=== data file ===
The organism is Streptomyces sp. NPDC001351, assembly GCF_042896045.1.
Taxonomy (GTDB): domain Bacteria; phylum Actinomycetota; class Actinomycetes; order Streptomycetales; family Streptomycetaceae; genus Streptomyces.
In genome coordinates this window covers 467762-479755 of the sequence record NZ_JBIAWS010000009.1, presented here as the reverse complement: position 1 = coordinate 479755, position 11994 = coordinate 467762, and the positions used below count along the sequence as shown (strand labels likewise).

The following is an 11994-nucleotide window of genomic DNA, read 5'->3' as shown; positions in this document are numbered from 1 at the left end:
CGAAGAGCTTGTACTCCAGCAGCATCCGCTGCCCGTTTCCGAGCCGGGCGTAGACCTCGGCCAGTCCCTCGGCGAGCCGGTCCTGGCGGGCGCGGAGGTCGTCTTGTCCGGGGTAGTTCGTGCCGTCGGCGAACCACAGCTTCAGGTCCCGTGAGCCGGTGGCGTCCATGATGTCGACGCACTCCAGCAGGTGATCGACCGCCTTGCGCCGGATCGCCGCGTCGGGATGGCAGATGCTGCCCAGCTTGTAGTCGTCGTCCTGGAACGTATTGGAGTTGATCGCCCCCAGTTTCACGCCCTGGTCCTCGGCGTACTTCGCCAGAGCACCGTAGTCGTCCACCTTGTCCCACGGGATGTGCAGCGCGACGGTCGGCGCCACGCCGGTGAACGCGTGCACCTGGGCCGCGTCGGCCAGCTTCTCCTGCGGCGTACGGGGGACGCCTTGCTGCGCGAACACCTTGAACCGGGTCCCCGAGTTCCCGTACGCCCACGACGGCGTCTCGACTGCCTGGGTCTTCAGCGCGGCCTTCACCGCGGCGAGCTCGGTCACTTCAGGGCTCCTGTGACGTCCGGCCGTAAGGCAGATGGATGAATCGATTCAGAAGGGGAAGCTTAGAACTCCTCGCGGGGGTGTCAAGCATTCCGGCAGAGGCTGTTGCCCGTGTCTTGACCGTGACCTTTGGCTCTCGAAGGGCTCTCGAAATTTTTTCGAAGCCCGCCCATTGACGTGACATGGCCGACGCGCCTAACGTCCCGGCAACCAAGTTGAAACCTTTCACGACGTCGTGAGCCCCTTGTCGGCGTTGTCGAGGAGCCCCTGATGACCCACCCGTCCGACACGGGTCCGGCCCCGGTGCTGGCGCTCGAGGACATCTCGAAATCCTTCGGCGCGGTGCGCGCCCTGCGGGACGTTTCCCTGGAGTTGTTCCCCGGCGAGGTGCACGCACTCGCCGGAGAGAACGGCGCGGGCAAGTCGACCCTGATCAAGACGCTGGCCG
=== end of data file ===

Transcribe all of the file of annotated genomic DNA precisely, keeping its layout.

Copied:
The organism is Streptomyces sp. NPDC001351, assembly GCF_042896045.1.
Taxonomy (GTDB): domain Bacteria; phylum Actinomycetota; class Actinomycetes; order Streptomycetales; family Streptomycetaceae; genus Streptomyces.
In genome coordinates this window covers 467762-479755 of the sequence record NZ_JBIAWS010000009.1, presented here as the reverse complement: position 1 = coordinate 479755, position 11994 = coordinate 467762, and the positions used below count along the sequence as shown (strand labels likewise).

The following is an 11994-nucleotide window of genomic DNA, read 5'->3' as shown; positions in this document are numbered from 1 at the left end:
CGAAGAGCTTGTACTCCAGCAGCATCCGCTGCCCGTTTCCGAGCCGGGCGTAGACCTCGGCCAGTCCCTCGGCGAGCCGGTCCTGGCGGGCGCGGAGGTCGTCTTGTCCGGGGTAGTTCGTGCCGTCGGCGAACCACAGCTTCAGGTCCCGTGAGCCGGTGGCGTCCATGATGTCGACGCACTCCAGCAGGTGATCGACCGCCTTGCGCCGGATCGCCGCGTCGGGATGGCAGATGCTGCCCAGCTTGTAGTCGTCGTCCTGGAACGTATTGGAGTTGATCGCCCCCAGTTTCACGCCCTGGTCCTCGGCGTACTTCGCCAGAGCACCGTAGTCGTCCACCTTGTCCCACGGGATGTGCAGCGCGACGGTCGGCGCCACGCCGGTGAACGCGTGCACCTGGGCCGCGTCGGCCAGCTTCTCCTGCGGCGTACGGGGGACGCCTTGCTGCGCGAACACCTTGAACCGGGTCCCCGAGTTCCCGTACGCCCACGACGGCGTCTCGACTGCCTGGGTCTTCAGCGCGGCCTTCACCGCGGCGAGCTCGGTCACTTCAGGGCTCCTGTGACGTCCGGCCGTAAGGCAGATGGATGAATCGATTCAGAAGGGGAAGCTTAGAACTCCTCGCGGGGGTGTCAAGCATTCCGGCAGAGGCTGTTGCCCGTGTCTTGACCGTGACCTTTGGCTCTCGAAGGGCTCTCGAAATTTTTTCGAAGCCCGCCCATTGACGTGACATGGCCGACGCGCCTAACGTCCCGGCAACCAAGTTGAAACCTTTCACGACGTCGTGAGCCCCTTGTCGGCGTTGTCGAGGAGCCCCTGATGACCCACCCGTCCGACACGGGTCCGGCCCCGGTGCTGGCGCTCGAGGACATCTCGAAATCCTTCGGCGCGGTGCGCGCCCTGCGGGACGTTTCCCTGGAGTTGTTCCCCGGCGAGGTGCACGCACTCGCCGGAGAGAACGGCGCGGGCAAGTCGACCCTGATCAAGACGCTGGCCG